Étude de cas
Sea Change: A Bold Partnership to Advance Sustainable Fishing
We worked with The Nature Conservancy on an ambitious plan for sustainable tuna fishing.
The depletion of marine resources is a critical issue that must be addressed as part of a broader food systems transformation effort. For several years, we have worked with The Nature Conservancy (TNC) to help launch an innovative approach to supporting sustainable fishing practices and combating overfishing and illegal fishing: Pacific Island Tuna (PIT), a canned tuna company operating with industry-leading environmental, labor, and traceability practices.
Created in partnership with the Republic of the Marshall Islands and with initial funding from TNC, PIT aims to prove the business case for a more sustainable and commercially viable tuna supply chain that retailers and consumers can trust and other companies can emulate—and in doing so, create lasting, systemic change.
Building healthy, sustainable fisheries and improving the socioeconomic return for the Pacific Island nations that supply the majority of the world’s tuna require aligning multiple interests around the globe. In PIT’s model, the Pacific Island countries have direct ownership of the fish, from dock to retail; fishers receive a sustainability premium for their catch; and retailers gain supply chain traceability and visibility.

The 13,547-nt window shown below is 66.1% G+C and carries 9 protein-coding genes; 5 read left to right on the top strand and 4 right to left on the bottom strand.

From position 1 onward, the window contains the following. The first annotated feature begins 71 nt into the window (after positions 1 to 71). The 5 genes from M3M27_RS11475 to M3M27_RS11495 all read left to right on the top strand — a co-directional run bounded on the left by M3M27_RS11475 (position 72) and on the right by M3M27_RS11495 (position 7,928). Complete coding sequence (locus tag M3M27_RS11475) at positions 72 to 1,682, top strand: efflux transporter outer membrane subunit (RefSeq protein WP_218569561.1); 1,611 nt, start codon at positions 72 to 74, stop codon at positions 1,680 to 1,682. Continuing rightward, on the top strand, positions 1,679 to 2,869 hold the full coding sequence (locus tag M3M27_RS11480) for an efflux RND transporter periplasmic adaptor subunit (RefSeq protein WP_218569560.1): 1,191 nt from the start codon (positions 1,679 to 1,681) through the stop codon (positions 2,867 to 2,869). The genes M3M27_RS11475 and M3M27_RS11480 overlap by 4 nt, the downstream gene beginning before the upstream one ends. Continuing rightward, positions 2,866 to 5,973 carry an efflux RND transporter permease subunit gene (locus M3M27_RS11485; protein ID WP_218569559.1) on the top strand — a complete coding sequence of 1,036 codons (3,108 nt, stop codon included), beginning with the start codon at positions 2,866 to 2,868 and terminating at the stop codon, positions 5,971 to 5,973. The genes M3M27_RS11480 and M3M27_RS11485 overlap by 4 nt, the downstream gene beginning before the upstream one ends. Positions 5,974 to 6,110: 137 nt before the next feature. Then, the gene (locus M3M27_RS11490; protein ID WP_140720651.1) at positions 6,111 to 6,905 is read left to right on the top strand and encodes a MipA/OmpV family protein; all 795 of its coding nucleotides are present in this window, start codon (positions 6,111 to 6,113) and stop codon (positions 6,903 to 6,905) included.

In 2020, leveraging our analytical expertise, experience with rapid prototyping, and test-and-learn capabilities, we helped establish the commercial case for PIT’s model. At the time, PIT found itself with a bit of a chicken-and-egg problem. Stakeholders—including Pacific Island country partners, supply chain partners, and retailers—wanted to understand the details before committing, but many of those details would change depending on the nature and scale of their commitment.
As part of our work, we helped design a long-term contract and potential pricing model that would deliver value to retailers and allow PIT to operate with a lean structure, providing transparency and stability in what has traditionally been a highly unpredictable commodity market.
We also analyzed and modeled PIT’s costs and financial forecasts—evaluating each decision that could be made in fishing practices, monitoring, and enforcement, and in fish handling and processing, to understand the impact on a variety of sustainability factors as well as cost implications—to ensure it could provide more sustainable tuna at a reasonable cost. PIT now reports that “100% of our profits go directly to community improvement, marine conservation, and climate change resilience projects.”
Most recently, we supported the commercial acceleration of Pacific Island Tuna, which resulted in a landmark deal to supply Walmart with more sustainable canned tuna now sold under the retailer's Great Value label.
PIT represents a revolutionary step toward creating the necessary incentives and economics to ensure greater environmental and social outcomes. It also serves as a powerful model for other industries to replicate.